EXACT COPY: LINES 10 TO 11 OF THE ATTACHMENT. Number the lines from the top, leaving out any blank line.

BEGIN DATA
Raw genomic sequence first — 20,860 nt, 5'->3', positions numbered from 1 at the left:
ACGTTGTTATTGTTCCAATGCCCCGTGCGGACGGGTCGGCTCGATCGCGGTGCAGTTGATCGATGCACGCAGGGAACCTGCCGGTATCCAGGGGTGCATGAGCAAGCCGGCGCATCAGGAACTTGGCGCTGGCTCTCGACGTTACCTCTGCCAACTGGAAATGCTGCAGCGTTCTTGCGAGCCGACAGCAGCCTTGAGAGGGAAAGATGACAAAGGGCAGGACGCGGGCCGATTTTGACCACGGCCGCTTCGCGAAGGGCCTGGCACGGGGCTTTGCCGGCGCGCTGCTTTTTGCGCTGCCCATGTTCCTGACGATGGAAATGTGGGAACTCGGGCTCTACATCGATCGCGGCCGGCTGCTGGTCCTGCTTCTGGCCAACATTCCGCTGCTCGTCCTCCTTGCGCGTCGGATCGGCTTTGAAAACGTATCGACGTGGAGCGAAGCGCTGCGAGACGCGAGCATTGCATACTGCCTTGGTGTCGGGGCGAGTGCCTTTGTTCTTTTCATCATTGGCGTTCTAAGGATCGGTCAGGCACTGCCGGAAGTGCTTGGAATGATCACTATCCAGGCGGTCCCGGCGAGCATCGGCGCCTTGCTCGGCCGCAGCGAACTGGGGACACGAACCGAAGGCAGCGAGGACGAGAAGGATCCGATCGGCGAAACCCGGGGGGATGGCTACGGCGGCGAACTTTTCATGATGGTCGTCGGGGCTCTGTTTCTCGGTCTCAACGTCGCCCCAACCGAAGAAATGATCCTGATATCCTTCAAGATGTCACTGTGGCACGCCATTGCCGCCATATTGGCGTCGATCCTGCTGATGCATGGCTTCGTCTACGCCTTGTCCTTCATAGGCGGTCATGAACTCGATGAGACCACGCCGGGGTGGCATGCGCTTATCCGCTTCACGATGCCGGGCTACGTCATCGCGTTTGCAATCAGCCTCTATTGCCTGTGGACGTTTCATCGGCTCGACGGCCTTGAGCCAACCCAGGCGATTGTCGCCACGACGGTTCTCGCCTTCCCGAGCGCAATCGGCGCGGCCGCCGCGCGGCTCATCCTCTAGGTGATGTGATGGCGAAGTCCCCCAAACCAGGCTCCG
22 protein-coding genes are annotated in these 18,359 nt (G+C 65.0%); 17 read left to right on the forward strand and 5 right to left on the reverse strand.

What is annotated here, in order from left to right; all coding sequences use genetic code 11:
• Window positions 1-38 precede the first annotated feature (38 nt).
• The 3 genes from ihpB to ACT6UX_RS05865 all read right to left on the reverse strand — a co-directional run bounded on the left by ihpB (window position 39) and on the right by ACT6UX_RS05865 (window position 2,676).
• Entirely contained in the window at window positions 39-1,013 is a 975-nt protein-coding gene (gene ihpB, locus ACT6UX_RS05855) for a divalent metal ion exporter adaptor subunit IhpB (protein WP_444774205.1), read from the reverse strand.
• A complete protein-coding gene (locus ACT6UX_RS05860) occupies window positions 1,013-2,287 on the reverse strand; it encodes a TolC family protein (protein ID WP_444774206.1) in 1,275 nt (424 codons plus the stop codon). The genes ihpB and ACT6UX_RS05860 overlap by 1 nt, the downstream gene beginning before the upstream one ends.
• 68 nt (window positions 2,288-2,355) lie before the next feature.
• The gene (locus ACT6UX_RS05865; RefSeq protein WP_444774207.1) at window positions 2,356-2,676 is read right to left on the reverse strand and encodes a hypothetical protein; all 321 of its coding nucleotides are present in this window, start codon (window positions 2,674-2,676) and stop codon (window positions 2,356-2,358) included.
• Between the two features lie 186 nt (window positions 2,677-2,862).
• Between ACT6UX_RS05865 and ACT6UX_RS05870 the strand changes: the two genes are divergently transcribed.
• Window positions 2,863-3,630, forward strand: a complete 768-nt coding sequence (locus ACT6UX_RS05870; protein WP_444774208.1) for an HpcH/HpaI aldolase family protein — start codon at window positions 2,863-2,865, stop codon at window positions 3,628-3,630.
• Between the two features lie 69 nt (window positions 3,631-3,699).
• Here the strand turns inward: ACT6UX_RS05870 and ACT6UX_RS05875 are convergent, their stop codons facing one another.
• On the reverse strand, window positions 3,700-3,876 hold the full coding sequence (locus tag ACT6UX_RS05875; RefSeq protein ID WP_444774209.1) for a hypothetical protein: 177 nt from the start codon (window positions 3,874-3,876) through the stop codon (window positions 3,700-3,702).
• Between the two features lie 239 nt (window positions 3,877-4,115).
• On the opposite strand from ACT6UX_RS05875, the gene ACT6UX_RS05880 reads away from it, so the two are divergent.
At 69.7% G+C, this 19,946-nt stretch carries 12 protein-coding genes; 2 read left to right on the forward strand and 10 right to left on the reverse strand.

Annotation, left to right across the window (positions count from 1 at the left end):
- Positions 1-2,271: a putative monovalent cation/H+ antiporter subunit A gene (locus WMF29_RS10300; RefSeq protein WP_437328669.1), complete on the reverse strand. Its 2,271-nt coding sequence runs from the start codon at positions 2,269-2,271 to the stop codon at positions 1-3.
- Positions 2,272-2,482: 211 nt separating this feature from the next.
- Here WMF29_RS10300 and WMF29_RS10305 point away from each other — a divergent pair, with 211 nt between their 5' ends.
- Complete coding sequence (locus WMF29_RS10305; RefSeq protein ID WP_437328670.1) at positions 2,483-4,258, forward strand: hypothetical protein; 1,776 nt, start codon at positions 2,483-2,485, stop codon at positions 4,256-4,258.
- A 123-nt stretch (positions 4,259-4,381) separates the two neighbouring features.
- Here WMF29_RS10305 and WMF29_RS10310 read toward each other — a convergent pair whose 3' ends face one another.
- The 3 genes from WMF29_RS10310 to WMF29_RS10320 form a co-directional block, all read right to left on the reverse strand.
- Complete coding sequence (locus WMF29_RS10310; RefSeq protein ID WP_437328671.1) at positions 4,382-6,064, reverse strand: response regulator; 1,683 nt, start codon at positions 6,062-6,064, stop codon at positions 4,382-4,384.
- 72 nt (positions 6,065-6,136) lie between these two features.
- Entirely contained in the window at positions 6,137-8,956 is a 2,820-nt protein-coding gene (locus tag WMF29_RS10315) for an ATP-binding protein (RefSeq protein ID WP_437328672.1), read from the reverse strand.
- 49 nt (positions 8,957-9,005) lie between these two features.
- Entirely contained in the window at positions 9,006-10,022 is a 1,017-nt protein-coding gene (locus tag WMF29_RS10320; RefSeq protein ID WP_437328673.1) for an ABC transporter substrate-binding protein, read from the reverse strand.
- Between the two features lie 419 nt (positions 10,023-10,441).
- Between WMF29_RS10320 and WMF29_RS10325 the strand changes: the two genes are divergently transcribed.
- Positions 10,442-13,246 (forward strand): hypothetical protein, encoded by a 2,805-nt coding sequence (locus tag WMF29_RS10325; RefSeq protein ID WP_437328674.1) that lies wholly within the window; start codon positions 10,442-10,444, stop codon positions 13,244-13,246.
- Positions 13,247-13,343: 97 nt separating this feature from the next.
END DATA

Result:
• The gene (locus ACT6UX_RS05865; RefSeq protein WP_444774207.1) at window positions 2,356-2,676 is read right to left on the reverse strand and encodes a hypothetical protein; all 321 of its coding nucleotides are present in this window, start codon (window positions 2,674-2,676) and stop codon (window positions 2,356-2,358) included.
• Between the two features lie 186 nt (window positions 2,677-2,862).